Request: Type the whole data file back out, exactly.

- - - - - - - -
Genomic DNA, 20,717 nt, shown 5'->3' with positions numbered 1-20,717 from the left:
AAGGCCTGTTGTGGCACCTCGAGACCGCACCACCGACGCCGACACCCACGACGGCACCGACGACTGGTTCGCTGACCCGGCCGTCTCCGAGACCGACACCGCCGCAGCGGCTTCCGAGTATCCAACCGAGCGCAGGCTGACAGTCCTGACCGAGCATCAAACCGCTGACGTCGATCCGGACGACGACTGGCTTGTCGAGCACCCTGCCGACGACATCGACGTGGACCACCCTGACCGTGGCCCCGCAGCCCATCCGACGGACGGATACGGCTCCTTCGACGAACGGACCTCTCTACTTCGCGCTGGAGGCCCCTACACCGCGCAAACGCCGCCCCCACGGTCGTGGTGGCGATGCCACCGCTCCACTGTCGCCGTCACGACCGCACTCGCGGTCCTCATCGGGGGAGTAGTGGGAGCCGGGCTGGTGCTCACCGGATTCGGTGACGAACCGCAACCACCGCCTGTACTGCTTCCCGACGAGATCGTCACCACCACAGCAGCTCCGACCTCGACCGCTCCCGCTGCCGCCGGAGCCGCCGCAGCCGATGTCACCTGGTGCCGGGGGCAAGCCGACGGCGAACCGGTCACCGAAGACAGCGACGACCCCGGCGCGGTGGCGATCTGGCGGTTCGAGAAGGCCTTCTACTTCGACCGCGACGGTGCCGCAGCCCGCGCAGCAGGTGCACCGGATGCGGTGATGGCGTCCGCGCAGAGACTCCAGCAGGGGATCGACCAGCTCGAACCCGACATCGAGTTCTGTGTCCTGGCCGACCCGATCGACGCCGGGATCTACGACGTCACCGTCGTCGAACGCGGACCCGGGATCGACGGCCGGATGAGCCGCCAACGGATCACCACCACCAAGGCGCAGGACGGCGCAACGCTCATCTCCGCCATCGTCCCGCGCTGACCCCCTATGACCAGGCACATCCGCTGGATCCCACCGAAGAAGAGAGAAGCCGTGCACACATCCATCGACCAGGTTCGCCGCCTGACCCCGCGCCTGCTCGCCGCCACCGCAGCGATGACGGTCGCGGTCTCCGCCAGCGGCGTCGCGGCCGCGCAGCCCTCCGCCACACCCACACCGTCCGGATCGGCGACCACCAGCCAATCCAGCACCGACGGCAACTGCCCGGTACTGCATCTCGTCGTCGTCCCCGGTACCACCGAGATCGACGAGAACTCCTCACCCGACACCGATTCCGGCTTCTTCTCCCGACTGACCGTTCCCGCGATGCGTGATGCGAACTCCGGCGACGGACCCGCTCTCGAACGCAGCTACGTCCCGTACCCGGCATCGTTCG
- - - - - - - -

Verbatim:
Genomic DNA, 20,717 nt, shown 5'->3' with positions numbered 1-20,717 from the left:
AAGGCCTGTTGTGGCACCTCGAGACCGCACCACCGACGCCGACACCCACGACGGCACCGACGACTGGTTCGCTGACCCGGCCGTCTCCGAGACCGACACCGCCGCAGCGGCTTCCGAGTATCCAACCGAGCGCAGGCTGACAGTCCTGACCGAGCATCAAACCGCTGACGTCGATCCGGACGACGACTGGCTTGTCGAGCACCCTGCCGACGACATCGACGTGGACCACCCTGACCGTGGCCCCGCAGCCCATCCGACGGACGGATACGGCTCCTTCGACGAACGGACCTCTCTACTTCGCGCTGGAGGCCCCTACACCGCGCAAACGCCGCCCCCACGGTCGTGGTGGCGATGCCACCGCTCCACTGTCGCCGTCACGACCGCACTCGCGGTCCTCATCGGGGGAGTAGTGGGAGCCGGGCTGGTGCTCACCGGATTCGGTGACGAACCGCAACCACCGCCTGTACTGCTTCCCGACGAGATCGTCACCACCACAGCAGCTCCGACCTCGACCGCTCCCGCTGCCGCCGGAGCCGCCGCAGCCGATGTCACCTGGTGCCGGGGGCAAGCCGACGGCGAACCGGTCACCGAAGACAGCGACGACCCCGGCGCGGTGGCGATCTGGCGGTTCGAGAAGGCCTTCTACTTCGACCGCGACGGTGCCGCAGCCCGCGCAGCAGGTGCACCGGATGCGGTGATGGCGTCCGCGCAGAGACTCCAGCAGGGGATCGACCAGCTCGAACCCGACATCGAGTTCTGTGTCCTGGCCGACCCGATCGACGCCGGGATCTACGACGTCACCGTCGTCGAACGCGGACCCGGGATCGACGGCCGGATGAGCCGCCAACGGATCACCACCACCAAGGCGCAGGACGGCGCAACGCTCATCTCCGCCATCGTCCCGCGCTGACCCCCTATGACCAGGCACATCCGCTGGATCCCACCGAAGAAGAGAGAAGCCGTGCACACATCCATCGACCAGGTTCGCCGCCTGACCCCGCGCCTGCTCGCCGCCACCGCAGCGATGACGGTCGCGGTCTCCGCCAGCGGCGTCGCGGCCGCGCAGCCCTCCGCCACACCCACACCGTCCGGATCGGCGACCACCAGCCAATCCAGCACCGACGGCAACTGCCCGGTACTGCATCTCGTCGTCGTCCCCGGTACCACCGAGATCGACGAGAACTCCTCACCCGACACCGATTCCGGCTTCTTCTCCCGACTGACCGTTCCCGCGATGCGTGATGCGAACTCCGGCGACGGACCCGCTCTCGAACGCAGCTACGTCCCGTACCCGGCATCGTTCG